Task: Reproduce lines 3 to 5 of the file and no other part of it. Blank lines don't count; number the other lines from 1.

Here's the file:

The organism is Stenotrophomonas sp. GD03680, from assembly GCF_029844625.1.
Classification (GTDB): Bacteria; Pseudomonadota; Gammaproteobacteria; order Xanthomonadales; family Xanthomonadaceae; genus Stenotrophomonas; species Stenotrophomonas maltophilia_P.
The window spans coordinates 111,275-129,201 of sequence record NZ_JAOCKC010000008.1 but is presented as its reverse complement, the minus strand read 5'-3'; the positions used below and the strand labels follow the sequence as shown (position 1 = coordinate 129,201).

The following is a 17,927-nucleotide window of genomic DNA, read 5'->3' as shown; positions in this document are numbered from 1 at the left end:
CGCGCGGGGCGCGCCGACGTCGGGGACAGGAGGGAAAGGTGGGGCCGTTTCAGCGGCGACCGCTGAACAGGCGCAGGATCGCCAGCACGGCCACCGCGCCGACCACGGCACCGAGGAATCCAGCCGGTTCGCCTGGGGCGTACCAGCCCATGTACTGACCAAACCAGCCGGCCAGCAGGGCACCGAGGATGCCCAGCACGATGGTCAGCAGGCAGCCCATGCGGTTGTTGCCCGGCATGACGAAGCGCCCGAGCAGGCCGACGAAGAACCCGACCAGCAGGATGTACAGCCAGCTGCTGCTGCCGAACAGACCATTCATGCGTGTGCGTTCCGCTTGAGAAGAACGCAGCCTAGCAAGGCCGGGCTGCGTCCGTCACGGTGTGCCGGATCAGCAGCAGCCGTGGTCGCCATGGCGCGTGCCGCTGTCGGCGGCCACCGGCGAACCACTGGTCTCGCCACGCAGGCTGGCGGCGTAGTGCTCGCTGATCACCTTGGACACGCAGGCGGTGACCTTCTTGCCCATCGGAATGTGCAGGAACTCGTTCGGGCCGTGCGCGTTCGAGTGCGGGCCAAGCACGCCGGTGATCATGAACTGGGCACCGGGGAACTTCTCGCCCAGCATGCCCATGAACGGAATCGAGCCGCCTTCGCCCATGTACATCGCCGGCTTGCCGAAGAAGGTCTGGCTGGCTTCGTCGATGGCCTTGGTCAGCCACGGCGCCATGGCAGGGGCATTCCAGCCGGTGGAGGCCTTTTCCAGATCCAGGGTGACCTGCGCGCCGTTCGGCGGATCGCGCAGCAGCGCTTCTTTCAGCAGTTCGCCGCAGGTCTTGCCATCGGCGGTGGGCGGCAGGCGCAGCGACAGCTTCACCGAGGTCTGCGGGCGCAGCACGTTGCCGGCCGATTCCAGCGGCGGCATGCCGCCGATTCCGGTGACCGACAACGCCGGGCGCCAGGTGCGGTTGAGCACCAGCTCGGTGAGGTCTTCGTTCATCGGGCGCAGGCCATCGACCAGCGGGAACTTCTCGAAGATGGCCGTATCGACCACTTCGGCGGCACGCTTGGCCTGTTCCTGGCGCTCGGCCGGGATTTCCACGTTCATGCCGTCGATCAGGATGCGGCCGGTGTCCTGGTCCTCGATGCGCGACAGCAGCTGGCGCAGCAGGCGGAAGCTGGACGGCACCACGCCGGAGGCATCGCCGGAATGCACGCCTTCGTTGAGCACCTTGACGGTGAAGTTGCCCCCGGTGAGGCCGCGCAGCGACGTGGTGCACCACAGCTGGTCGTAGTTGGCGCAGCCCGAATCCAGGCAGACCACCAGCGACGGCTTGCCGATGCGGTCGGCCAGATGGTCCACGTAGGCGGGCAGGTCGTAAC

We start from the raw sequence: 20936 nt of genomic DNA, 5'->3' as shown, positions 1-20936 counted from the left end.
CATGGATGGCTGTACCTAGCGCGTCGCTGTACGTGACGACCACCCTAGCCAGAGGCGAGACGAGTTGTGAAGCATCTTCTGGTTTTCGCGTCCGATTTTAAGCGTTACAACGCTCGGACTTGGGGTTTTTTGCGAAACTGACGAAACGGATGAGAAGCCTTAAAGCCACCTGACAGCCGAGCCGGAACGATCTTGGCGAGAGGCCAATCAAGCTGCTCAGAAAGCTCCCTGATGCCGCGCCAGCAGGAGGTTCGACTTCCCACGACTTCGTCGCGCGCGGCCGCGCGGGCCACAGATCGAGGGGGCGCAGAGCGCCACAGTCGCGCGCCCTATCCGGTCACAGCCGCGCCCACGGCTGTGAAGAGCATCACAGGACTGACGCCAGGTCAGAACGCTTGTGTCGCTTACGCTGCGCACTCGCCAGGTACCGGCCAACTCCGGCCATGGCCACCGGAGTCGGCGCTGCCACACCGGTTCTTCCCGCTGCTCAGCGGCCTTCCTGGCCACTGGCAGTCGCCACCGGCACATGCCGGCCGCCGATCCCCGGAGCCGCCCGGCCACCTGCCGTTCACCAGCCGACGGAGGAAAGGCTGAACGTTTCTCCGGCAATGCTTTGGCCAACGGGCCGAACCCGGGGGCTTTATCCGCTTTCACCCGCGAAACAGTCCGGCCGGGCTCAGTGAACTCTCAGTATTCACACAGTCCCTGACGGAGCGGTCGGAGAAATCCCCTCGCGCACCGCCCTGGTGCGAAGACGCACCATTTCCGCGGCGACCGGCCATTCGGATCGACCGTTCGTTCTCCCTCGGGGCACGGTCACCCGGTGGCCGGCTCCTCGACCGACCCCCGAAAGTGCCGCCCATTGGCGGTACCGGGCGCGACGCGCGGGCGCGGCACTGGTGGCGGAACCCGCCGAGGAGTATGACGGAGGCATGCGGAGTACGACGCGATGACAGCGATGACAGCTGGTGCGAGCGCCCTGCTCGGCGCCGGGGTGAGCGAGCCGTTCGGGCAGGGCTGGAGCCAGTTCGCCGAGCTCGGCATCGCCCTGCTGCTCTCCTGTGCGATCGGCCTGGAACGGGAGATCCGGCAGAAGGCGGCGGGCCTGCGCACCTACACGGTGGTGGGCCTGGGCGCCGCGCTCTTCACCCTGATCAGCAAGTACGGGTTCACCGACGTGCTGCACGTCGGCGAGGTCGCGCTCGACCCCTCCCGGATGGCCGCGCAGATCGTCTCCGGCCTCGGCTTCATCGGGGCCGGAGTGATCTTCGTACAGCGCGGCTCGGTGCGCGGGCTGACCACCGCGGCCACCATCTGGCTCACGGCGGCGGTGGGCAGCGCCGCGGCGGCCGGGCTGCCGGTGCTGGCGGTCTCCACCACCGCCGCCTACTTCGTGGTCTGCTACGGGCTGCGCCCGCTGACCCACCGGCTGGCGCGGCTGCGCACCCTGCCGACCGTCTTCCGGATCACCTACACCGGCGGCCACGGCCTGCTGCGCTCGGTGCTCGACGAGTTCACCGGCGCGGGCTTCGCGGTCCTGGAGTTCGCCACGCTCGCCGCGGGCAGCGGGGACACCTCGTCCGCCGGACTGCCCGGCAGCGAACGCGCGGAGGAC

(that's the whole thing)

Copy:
The window spans coordinates 111,275-129,201 of sequence record NZ_JAOCKC010000008.1 but is presented as its reverse complement, the minus strand read 5'-3'; the positions used below and the strand labels follow the sequence as shown (position 1 = coordinate 129,201).

The following is a 17,927-nucleotide window of genomic DNA, read 5'->3' as shown; positions in this document are numbered from 1 at the left end:
CGCGCGGGGCGCGCCGACGTCGGGGACAGGAGGGAAAGGTGGGGCCGTTTCAGCGGCGACCGCTGAACAGGCGCAGGATCGCCAGCACGGCCACCGCGCCGACCACGGCACCGAGGAATCCAGCCGGTTCGCCTGGGGCGTACCAGCCCATGTACTGACCAAACCAGCCGGCCAGCAGGGCACCGAGGATGCCCAGCACGATGGTCAGCAGGCAGCCCATGCGGTTGTTGCCCGGCATGACGAAGCGCCCGAGCAGGCCGACGAAGAACCCGACCAGCAGGATGTACAGCCAGCTGCTGCTGCCGAACAGACCATTCATGCGTGTGCGTTCCGCTTGAGAAGAACGCAGCCTAGCAAGGCCGGGCTGCGTCCGTCACGGTGTGCCGGATCAGCAGCAGCCGTGGTCGCCATGGCGCGTGCCGCTGTCGGCGGCCACCGGCGAACCACTGGTCTCGCCACGCAGGCTGGCGGCGTAGTGCTCGCTGATCACCTTGGACACGCAGGCGGTGACCTTCTTGCCCATCGGAATGTGCAGGAACTCGTTCGGGCCGTGCGCGTTCGAGTGCGGGCCAAGCACGCCGGTGATCATGAACTGGGCACCGGGGAACTTCTCGCCCAGCATGCCCATGAACGGAATCGAGCCGCCTTCGCCCATGTACATCGCCGGCTTGCCGAAGAAGGTCTGGCTGGCTTCGTCGATGGCCTTGGTCAGCCACGGCGCCATGGCAGGGGCATTCCAGCCGGTGGAGGCCTTTTCCAGATCCAGGGTGACCTGCGCGCCGTTCGGCGGATCGCGCAGCAGCGCTTCTTTCAGCAGTTCGCCGCAGGTCTTGCCATCGGCGGTGGGCGGCAGGCGCAGCGACAGCTTCACCGAGGTCTGCGGGCGCAGCACGTTGCCGGCCGATTCCAGCGGCGGCATGCCGCCGATTCCGGTGACCGACAACGCCGGGCGCCAGGTGCGGTTGAGCACCAGCTCGGTGAGGTCTTCGTTCATCGGGCGCAGGCCATCGACCAGCGGGAACTTCTCGAAGATGGCCGTATCGACCACTTCGGCGGCACGCTTGGCCTGTTCCTGGCGCTCGGCCGGGATTTCCACGTTCATGCCGTCGATCAGGATGCGGCCGGTGTCCTGGTCCTCGATGCGCGACAGCAGCTGGCGCAGCAGGCGGAAGCTGGACGGCACCACGCCGGAGGCATCGCCGGAATGCACGCCTTCGTTGAGCACCTTGACGGTGAAGTTGCCCCCGGTGAGGCCGCGCAGCGACGTGGTGCACCACAGCTGGTCGTAGTTGGCGCAGCCCGAATCCAGGCAGACCACCAGCGACGGCTTGCCGATGCGGTCGGCCAGATGGTCCACGTAGGCGGGCAGGTCGTAAC